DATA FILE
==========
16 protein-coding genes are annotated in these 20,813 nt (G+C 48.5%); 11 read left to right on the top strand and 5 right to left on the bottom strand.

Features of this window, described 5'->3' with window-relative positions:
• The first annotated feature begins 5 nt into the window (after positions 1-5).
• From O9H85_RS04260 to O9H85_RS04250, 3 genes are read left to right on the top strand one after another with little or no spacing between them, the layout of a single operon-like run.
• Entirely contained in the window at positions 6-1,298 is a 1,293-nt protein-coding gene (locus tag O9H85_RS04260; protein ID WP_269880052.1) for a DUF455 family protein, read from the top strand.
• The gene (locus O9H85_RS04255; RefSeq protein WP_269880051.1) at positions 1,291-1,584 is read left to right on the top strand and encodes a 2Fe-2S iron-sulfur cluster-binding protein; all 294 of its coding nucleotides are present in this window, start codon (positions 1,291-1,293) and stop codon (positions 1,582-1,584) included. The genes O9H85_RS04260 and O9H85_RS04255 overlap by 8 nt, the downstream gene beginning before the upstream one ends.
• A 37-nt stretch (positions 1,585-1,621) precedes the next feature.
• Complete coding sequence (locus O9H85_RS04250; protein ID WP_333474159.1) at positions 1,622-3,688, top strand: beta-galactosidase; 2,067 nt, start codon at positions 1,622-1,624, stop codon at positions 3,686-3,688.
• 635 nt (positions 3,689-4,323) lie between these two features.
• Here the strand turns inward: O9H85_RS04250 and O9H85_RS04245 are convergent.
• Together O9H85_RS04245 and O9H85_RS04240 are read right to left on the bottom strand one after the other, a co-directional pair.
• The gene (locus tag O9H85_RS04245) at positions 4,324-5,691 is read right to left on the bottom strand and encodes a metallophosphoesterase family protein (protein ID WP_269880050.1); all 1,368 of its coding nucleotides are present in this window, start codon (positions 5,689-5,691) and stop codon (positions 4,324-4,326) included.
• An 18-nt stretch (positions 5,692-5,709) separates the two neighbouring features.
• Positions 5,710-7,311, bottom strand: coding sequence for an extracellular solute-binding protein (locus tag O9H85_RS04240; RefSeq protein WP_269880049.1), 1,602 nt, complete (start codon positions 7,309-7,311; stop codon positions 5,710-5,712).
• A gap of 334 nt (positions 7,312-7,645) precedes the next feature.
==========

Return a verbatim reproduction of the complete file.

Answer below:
16 protein-coding genes are annotated in these 20,813 nt (G+C 48.5%); 11 read left to right on the top strand and 5 right to left on the bottom strand.

Features of this window, described 5'->3' with window-relative positions:
• The first annotated feature begins 5 nt into the window (after positions 1-5).
• From O9H85_RS04260 to O9H85_RS04250, 3 genes are read left to right on the top strand one after another with little or no spacing between them, the layout of a single operon-like run.
• Entirely contained in the window at positions 6-1,298 is a 1,293-nt protein-coding gene (locus tag O9H85_RS04260; protein ID WP_269880052.1) for a DUF455 family protein, read from the top strand.
• The gene (locus O9H85_RS04255; RefSeq protein WP_269880051.1) at positions 1,291-1,584 is read left to right on the top strand and encodes a 2Fe-2S iron-sulfur cluster-binding protein; all 294 of its coding nucleotides are present in this window, start codon (positions 1,291-1,293) and stop codon (positions 1,582-1,584) included. The genes O9H85_RS04260 and O9H85_RS04255 overlap by 8 nt, the downstream gene beginning before the upstream one ends.
• A 37-nt stretch (positions 1,585-1,621) precedes the next feature.
• Complete coding sequence (locus O9H85_RS04250; protein ID WP_333474159.1) at positions 1,622-3,688, top strand: beta-galactosidase; 2,067 nt, start codon at positions 1,622-1,624, stop codon at positions 3,686-3,688.
• 635 nt (positions 3,689-4,323) lie between these two features.
• Here the strand turns inward: O9H85_RS04250 and O9H85_RS04245 are convergent.
• Together O9H85_RS04245 and O9H85_RS04240 are read right to left on the bottom strand one after the other, a co-directional pair.
• The gene (locus tag O9H85_RS04245) at positions 4,324-5,691 is read right to left on the bottom strand and encodes a metallophosphoesterase family protein (protein ID WP_269880050.1); all 1,368 of its coding nucleotides are present in this window, start codon (positions 5,689-5,691) and stop codon (positions 4,324-4,326) included.
• An 18-nt stretch (positions 5,692-5,709) separates the two neighbouring features.
• Positions 5,710-7,311, bottom strand: coding sequence for an extracellular solute-binding protein (locus tag O9H85_RS04240; RefSeq protein WP_269880049.1), 1,602 nt, complete (start codon positions 7,309-7,311; stop codon positions 5,710-5,712).
• A gap of 334 nt (positions 7,312-7,645) precedes the next feature.